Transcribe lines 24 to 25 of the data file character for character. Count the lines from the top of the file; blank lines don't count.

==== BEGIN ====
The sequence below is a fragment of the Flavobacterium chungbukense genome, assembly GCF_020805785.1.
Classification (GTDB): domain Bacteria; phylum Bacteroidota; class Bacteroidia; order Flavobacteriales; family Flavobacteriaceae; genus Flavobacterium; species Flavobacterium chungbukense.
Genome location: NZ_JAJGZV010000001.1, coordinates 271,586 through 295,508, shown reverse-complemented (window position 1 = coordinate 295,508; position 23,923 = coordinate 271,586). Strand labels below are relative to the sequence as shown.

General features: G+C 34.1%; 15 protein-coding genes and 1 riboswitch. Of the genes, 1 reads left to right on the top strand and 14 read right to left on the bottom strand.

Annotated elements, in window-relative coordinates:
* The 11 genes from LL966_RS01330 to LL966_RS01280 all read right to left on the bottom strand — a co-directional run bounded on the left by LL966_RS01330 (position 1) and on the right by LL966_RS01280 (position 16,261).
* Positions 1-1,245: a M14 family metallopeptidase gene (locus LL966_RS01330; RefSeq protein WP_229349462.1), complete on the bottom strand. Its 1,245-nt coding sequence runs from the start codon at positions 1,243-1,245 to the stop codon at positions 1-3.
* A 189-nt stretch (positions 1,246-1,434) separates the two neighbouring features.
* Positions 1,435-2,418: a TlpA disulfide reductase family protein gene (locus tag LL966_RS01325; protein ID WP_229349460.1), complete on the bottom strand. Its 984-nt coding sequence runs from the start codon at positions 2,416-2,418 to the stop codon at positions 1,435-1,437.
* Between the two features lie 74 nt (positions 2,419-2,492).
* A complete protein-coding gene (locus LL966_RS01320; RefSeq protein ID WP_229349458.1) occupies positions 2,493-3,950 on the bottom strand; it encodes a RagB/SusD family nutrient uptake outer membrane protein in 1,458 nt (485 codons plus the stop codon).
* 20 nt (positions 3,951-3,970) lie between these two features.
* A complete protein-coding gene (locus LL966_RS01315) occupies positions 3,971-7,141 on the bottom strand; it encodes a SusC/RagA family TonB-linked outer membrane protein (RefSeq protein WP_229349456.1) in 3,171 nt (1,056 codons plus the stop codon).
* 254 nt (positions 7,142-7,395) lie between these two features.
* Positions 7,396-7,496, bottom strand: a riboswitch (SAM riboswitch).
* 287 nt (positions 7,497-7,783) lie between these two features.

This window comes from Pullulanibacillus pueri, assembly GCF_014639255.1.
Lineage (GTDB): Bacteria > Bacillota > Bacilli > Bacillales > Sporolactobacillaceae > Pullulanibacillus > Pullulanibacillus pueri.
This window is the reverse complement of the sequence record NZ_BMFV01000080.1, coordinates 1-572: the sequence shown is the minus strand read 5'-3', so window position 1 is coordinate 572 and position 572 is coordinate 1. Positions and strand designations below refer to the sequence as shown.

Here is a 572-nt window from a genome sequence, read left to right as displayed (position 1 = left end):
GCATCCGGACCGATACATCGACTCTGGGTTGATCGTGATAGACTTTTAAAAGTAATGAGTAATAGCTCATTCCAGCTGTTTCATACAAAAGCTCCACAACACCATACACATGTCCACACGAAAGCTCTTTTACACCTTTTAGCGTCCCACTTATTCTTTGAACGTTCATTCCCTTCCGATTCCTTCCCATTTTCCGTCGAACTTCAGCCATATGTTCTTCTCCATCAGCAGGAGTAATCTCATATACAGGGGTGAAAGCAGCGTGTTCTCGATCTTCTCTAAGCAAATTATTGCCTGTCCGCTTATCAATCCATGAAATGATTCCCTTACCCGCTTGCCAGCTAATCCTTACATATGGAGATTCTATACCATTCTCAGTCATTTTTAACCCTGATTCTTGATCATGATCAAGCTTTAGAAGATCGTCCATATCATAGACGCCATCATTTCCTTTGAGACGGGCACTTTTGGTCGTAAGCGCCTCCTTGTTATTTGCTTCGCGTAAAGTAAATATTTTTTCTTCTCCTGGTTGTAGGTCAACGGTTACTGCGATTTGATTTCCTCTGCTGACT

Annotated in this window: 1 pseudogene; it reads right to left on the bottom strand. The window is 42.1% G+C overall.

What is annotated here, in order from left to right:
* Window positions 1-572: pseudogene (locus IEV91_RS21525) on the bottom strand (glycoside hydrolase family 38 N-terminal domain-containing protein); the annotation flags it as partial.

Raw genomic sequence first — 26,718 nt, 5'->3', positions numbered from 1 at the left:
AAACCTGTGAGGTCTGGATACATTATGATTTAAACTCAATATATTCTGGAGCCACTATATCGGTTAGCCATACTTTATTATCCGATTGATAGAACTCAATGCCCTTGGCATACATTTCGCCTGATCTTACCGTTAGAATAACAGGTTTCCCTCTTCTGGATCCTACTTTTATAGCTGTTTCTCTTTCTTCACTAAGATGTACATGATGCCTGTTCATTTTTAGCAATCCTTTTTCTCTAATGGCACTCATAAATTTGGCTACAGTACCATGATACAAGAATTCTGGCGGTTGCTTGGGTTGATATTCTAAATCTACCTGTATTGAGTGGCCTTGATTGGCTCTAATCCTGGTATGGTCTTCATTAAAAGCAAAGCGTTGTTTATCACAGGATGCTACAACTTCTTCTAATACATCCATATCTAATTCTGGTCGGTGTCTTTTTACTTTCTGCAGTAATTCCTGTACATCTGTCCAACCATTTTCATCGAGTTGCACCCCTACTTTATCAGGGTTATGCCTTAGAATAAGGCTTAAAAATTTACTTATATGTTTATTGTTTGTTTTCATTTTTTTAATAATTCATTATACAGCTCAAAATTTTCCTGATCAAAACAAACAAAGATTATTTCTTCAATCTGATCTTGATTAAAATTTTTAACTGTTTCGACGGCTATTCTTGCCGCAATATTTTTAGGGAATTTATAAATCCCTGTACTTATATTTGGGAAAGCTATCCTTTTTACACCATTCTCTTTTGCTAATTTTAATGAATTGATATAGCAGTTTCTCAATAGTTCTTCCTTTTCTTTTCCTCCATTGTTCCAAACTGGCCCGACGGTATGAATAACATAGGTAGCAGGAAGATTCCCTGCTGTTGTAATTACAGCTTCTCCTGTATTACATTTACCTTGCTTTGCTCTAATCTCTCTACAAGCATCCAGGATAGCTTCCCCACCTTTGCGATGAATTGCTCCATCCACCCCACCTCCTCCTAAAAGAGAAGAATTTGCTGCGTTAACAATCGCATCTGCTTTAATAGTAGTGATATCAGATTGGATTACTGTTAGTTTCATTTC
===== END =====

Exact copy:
* Window positions 1-572: pseudogene (locus IEV91_RS21525) on the bottom strand (glycoside hydrolase family 38 N-terminal domain-containing protein); the annotation flags it as partial.

Raw genomic sequence first — 26,718 nt, 5'->3', positions numbered from 1 at the left: